Kevin Kelly

Executive Editor

Kevin Kelly is the founding executive editor of Wired magazine, and a former editor/publisher of the Whole Earth Review. He has also been a writer, photographer, conservationist, and student of Asian and digital culture.

Book Recommendations

Finite and Infinite Games

by James P. Carse

The basic premise that changed my mind was to understand that in the world there were two kinds of games. There were finite games in which there were winners and losers. We often call that a zero sum. If somebody wins, someone else has to lose. In those kind of games the rules are fixed. You have fairness. If someone is breaking the rules, it’s unfair. You don’t want to play. You play until somebody wins and most of the games in the world, they’re about winning and losing, but there’s another kind of game called the infinite game and there aren’t winners or losers. The rules are not fixed. You’re kind of constantly changing the rules just to extend the game and the purpose of the game is just to keep the game going.

Kevin Kelly, source
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The Innovator's Dilemma

by Clayton M. Christensen

People think that it’s always obvious that you want to innovate, but the point of this book is that it’s actually not obvious, that you actually have to kind of go beyond the obvious. You have to kind of push through the obvious because the obvious thing is to not innovate. He gives case studies about why he believes this is true and that aha to me really changed my mind about thinking about how you be creative because to some people, being creative seems natural and the obvious thing to do, but if you really are creative, it’s not going to always be so obvious.

Kevin Kelly, source

How Buildings Learn

by Stewart Brand

Stewart Brand wrote a book that I really found changed my mind about the spaces that I live in, the structures that we work in, the buildings that surround our lives. His book is called How Buildings Learn by Stewart Brand. It’s an illustrated book with lots of pictures, but the main thesis of this book is that when you make a building, when you build something, when you build a structure, when you build a home or office building or even a factory, you’re making a prediction about what you think it’s going to be used for because you’re going to design it for certain uses in mind. Like all predictions, most of these buildings will be not used over the longterm for what they were originally built for.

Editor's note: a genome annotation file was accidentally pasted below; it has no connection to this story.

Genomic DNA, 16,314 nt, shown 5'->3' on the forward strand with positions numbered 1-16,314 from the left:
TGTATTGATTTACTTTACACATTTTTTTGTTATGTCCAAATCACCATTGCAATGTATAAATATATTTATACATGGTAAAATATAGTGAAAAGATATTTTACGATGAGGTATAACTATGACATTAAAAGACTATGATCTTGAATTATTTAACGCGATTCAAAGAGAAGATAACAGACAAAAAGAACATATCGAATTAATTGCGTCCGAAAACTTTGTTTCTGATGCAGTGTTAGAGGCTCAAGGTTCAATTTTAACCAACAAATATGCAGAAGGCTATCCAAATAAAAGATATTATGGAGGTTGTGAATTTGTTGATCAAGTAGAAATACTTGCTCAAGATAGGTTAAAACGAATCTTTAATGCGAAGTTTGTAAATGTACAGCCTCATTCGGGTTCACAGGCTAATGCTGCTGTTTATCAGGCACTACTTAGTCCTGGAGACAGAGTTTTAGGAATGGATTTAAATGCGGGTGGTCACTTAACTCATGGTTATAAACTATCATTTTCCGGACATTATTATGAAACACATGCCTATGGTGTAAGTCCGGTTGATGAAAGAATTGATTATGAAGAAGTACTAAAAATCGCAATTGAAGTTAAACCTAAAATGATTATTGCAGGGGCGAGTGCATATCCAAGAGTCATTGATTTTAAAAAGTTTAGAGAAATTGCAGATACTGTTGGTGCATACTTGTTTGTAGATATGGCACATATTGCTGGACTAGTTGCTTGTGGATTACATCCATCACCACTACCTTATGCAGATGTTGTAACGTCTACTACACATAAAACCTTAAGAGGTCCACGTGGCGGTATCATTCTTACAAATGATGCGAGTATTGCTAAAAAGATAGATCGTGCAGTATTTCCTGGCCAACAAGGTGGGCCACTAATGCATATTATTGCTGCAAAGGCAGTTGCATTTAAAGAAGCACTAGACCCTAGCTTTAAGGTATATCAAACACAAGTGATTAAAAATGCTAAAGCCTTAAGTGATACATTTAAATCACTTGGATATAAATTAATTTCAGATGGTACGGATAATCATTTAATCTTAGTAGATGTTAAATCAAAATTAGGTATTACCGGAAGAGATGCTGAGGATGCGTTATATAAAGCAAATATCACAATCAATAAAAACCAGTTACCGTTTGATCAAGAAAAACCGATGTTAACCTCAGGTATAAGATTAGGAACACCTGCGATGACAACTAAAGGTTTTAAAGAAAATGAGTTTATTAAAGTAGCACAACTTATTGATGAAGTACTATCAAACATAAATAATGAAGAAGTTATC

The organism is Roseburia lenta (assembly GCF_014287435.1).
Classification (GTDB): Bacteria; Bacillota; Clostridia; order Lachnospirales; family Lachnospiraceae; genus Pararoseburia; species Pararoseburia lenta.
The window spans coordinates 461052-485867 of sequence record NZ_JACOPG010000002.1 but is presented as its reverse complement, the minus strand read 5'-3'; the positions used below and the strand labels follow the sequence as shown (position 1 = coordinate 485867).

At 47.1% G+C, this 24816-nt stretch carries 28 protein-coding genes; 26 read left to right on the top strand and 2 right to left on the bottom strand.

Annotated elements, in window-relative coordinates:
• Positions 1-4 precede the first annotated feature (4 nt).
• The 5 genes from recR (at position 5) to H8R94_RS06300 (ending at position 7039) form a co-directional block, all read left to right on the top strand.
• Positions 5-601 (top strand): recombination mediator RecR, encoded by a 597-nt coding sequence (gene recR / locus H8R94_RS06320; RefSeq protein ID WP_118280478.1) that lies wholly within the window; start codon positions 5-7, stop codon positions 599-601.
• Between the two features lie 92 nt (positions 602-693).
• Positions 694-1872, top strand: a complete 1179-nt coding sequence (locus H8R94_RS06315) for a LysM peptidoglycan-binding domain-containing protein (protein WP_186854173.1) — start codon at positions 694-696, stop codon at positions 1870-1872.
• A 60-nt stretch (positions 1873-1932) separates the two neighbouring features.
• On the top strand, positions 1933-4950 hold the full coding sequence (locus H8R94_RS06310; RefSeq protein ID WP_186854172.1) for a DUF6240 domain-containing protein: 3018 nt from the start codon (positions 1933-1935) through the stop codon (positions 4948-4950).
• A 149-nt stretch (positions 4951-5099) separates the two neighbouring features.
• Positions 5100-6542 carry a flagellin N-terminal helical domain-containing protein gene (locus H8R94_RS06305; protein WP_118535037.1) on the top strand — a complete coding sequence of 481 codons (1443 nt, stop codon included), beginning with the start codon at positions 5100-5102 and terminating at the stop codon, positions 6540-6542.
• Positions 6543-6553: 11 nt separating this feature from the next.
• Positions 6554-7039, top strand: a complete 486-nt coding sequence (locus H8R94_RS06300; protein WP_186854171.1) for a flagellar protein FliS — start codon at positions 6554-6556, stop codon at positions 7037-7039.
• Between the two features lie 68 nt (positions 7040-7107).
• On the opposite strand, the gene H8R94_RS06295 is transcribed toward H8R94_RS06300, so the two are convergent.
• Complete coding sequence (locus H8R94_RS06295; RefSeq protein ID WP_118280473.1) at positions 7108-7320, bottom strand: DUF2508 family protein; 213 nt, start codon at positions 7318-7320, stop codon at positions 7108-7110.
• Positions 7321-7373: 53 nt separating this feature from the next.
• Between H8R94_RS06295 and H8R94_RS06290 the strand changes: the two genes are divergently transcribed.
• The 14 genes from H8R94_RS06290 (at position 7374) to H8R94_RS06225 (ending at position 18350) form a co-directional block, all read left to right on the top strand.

Kevin Kelly, source

Open Borders

by Bryan Caplan

Open Borders is a graphic novel. That’s what we call a comic book for adults and it’s a graphic novel written by an economist, Bryan Caplan, and the graphic novel is illustrated by an artist, Zach Weinersmith. And together they have made this comic book for adults, which is about the science and ethics of immigration. It’s probably one of the most radical books that I have read in years.

Kevin Kelly, source


by Gregory David Roberts

I actually recommend that if people are going to try this, you actually to get the Audible version and listen to it. It runs on and on, but it'd be one of those books that you wish will never end.

Kevin Kelly, source

So Good They Can't Ignore You

by Cal Newport

There is a book that I'm recommending by Cal Newport. It's called So Good They Can't Ignore You. This changed my mind because I bought into the New Age California dogma of follow your bliss, one will follow. He makes a really good argument and convinced me that's actually not very good advice, that what you really want to do is to master something and to use your mastering of something as a way to get to your passion

Kevin Kelly, source

The Adventures of Johnny Bunko

by Daniel H. Pink

I've given that away to young people because it's, for me, the best summary of ... Again, it's not how to become successful; it's how to become indispensable, too. If you know a young person who is just starting out, hand them that book. It's very easy for them to read. Again, it's graphic novel. It's not threatening. It's fun. It'll give these five great principles for starting out and helping them go orient themselves as they start working, in the working life.

Kevin Kelly, source